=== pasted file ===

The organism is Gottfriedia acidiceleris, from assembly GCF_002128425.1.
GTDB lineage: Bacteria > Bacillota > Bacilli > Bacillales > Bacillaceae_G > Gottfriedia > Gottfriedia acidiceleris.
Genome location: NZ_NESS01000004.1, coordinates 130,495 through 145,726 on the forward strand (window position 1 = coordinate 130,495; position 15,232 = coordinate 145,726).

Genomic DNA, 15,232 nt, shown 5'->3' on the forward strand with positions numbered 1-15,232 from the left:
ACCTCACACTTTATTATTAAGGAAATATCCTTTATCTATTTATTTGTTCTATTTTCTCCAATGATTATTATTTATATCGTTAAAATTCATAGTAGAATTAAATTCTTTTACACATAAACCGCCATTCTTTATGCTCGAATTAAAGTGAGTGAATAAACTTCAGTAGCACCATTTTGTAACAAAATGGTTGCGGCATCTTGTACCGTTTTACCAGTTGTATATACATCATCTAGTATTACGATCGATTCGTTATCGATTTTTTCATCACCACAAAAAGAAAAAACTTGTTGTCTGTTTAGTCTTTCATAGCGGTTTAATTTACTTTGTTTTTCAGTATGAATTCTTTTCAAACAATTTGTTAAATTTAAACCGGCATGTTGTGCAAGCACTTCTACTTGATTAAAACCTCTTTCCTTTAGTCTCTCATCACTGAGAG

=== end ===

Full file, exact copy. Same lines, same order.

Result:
The organism is Gottfriedia acidiceleris, from assembly GCF_002128425.1.
GTDB lineage: Bacteria > Bacillota > Bacilli > Bacillales > Bacillaceae_G > Gottfriedia > Gottfriedia acidiceleris.
Genome location: NZ_NESS01000004.1, coordinates 130,495 through 145,726 on the forward strand (window position 1 = coordinate 130,495; position 15,232 = coordinate 145,726).

Genomic DNA, 15,232 nt, shown 5'->3' on the forward strand with positions numbered 1-15,232 from the left:
ACCTCACACTTTATTATTAAGGAAATATCCTTTATCTATTTATTTGTTCTATTTTCTCCAATGATTATTATTTATATCGTTAAAATTCATAGTAGAATTAAATTCTTTTACACATAAACCGCCATTCTTTATGCTCGAATTAAAGTGAGTGAATAAACTTCAGTAGCACCATTTTGTAACAAAATGGTTGCGGCATCTTGTACCGTTTTACCAGTTGTATATACATCATCTAGTATTACGATCGATTCGTTATCGATTTTTTCATCACCACAAAAAGAAAAAACTTGTTGTCTGTTTAGTCTTTCATAGCGGTTTAATTTACTTTGTTTTTCAGTATGAATTCTTTTCAAACAATTTGTTAAATTTAAACCGGCATGTTGTGCAAGCACTTCTACTTGATTAAAACCTCTTTCCTTTAGTCTCTCATCACTGAGAG